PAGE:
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Radar was developed during World War II for defense and security applications, and it was initially used for detecting aircrafts and missiles, replacing short range and narrow field-of-view acoustic devices. Since then, radar use has been progressively widened to numerous civilian applications, including airport and harbor traffic control, remote sensing of Earth, wave forecasting and marine climatology, high-precision detection of small surface movements, biomass and deforestation measuring, and volcano and earthquake monitoring. More recently, it has included car cruise control and collision avoidance, monitoring of heartbeats and respiratory function, physiological liquid detection, and monitoring of artery walls and vocal cord movements, with devices that, thanks to the progress of the technology, can in some cases be even smaller than a modern smartphone. Today, the use of radar-like sensors is getting more and more pervasive, and the future will likely see radar as a ubiquitous sensor, devoted to applications completely unexpected when it was used for the first time.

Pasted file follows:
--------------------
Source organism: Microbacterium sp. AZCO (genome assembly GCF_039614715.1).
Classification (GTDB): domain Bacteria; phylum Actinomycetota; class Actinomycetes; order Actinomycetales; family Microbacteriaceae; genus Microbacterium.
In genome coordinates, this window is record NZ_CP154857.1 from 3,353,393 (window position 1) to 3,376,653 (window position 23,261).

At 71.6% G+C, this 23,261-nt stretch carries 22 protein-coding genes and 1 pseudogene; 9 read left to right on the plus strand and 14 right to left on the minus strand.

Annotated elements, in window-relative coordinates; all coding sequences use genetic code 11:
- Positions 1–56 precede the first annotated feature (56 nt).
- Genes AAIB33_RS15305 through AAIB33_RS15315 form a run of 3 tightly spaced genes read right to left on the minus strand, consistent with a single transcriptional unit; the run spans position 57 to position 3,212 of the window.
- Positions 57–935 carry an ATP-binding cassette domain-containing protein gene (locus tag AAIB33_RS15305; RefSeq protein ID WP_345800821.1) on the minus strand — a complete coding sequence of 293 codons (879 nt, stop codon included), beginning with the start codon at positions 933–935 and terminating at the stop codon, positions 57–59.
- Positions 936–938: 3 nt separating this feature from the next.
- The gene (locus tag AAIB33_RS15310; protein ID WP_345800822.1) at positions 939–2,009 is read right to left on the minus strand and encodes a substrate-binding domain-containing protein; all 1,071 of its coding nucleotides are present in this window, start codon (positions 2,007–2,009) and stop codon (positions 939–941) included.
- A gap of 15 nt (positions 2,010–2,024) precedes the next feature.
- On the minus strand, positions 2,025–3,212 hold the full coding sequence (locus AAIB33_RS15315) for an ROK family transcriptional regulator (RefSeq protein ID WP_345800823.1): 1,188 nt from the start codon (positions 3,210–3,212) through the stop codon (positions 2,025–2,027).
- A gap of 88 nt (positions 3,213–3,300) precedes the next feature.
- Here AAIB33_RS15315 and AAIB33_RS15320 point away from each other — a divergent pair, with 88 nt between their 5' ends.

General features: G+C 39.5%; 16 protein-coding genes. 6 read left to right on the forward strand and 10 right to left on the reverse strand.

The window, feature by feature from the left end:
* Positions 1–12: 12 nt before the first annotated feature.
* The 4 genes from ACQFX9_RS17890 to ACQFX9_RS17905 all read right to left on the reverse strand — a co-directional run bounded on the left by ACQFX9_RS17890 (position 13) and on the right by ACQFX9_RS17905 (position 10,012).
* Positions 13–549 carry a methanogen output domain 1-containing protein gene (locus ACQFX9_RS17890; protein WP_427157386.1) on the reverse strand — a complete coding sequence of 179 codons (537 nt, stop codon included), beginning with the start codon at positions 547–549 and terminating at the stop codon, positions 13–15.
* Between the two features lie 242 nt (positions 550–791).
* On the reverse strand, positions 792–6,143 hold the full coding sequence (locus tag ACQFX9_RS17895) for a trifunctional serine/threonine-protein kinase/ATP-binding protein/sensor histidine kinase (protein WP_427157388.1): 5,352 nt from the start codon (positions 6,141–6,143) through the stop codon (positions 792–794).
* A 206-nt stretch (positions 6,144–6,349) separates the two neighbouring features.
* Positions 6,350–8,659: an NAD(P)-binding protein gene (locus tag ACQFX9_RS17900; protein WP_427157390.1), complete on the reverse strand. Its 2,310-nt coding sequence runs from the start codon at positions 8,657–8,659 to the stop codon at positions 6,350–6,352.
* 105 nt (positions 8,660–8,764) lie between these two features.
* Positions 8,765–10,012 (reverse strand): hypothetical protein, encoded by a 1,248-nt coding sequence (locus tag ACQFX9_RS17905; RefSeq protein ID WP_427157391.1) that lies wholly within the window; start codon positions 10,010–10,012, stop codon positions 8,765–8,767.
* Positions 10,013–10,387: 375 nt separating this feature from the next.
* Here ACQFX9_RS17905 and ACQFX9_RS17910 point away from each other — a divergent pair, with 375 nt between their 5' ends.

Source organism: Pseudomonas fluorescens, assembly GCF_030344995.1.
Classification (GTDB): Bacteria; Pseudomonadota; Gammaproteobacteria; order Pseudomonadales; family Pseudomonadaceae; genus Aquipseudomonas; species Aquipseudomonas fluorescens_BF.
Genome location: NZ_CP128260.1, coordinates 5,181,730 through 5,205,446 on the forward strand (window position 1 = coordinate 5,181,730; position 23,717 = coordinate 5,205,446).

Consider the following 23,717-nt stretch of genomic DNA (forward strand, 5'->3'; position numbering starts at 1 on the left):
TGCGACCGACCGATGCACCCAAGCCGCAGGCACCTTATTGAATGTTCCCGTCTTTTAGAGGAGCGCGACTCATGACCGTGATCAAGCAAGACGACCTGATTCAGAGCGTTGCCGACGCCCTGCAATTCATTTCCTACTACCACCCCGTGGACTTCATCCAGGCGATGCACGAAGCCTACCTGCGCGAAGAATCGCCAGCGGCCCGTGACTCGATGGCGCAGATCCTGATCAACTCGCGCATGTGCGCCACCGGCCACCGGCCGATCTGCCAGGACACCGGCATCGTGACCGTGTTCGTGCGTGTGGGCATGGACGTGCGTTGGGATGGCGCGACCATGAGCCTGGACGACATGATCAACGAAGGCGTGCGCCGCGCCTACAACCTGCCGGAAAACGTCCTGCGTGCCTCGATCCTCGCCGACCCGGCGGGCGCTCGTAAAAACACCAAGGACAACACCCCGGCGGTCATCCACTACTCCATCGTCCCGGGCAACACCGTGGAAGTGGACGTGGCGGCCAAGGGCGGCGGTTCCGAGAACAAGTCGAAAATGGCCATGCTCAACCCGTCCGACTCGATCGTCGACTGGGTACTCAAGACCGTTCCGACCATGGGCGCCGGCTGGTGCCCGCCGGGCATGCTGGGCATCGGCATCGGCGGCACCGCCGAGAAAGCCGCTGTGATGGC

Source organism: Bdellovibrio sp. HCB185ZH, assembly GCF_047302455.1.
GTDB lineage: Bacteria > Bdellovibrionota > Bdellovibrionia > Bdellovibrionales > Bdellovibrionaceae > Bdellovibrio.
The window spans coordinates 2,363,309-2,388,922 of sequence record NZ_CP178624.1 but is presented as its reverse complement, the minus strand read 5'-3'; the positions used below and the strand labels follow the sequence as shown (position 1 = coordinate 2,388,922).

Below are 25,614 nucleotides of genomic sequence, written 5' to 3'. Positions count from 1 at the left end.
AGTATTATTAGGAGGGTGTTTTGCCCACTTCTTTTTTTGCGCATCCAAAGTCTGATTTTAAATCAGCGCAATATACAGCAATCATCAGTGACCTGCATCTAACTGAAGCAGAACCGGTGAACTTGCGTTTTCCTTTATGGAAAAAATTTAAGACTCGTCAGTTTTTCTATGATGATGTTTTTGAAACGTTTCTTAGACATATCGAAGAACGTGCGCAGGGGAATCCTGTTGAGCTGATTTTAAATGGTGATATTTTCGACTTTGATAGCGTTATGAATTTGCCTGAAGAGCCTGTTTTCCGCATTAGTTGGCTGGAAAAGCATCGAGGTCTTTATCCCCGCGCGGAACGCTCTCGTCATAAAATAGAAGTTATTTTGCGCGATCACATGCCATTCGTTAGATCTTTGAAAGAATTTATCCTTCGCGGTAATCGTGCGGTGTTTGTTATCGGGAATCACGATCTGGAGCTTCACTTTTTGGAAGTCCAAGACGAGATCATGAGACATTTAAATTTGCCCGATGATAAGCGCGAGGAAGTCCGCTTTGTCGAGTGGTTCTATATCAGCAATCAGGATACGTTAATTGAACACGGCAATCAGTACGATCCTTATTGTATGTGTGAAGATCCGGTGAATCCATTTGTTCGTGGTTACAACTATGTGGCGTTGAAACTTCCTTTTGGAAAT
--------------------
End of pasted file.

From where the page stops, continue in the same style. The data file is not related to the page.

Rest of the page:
Whatever the application and the platform, radar systems have the advantage of being used in all weather and light conditions, meaning they can function without interruption or large losses in the quality of service all day and throughout the year. Depending on the application, size, cost, and expected performance, these systems require sophisticated signal processing techniques to extract the necessary information from the observed data that are corrupted by the various kinds of disturbances embedding the useful signal.
The special issue published in IEEE Signal Processing Magazine in July 2019 is divided into two parts. The goal of both parts of the special issue is to show, in the typically rigorous but easy-to-understand style of the magazine, the main techniques applied in different scenarios by different systems, focusing particularly on some of the new civil and commercial applications. There are, however, no articles dedicated specifically to defense, harbor, or air-traffic control nor on long-range remote sensing. This is not because they are not considered equally important or because they are declining in terms of scientific and market interest, but it is only because they are considered more classic topics that are supposedly more well known by a larger audience.
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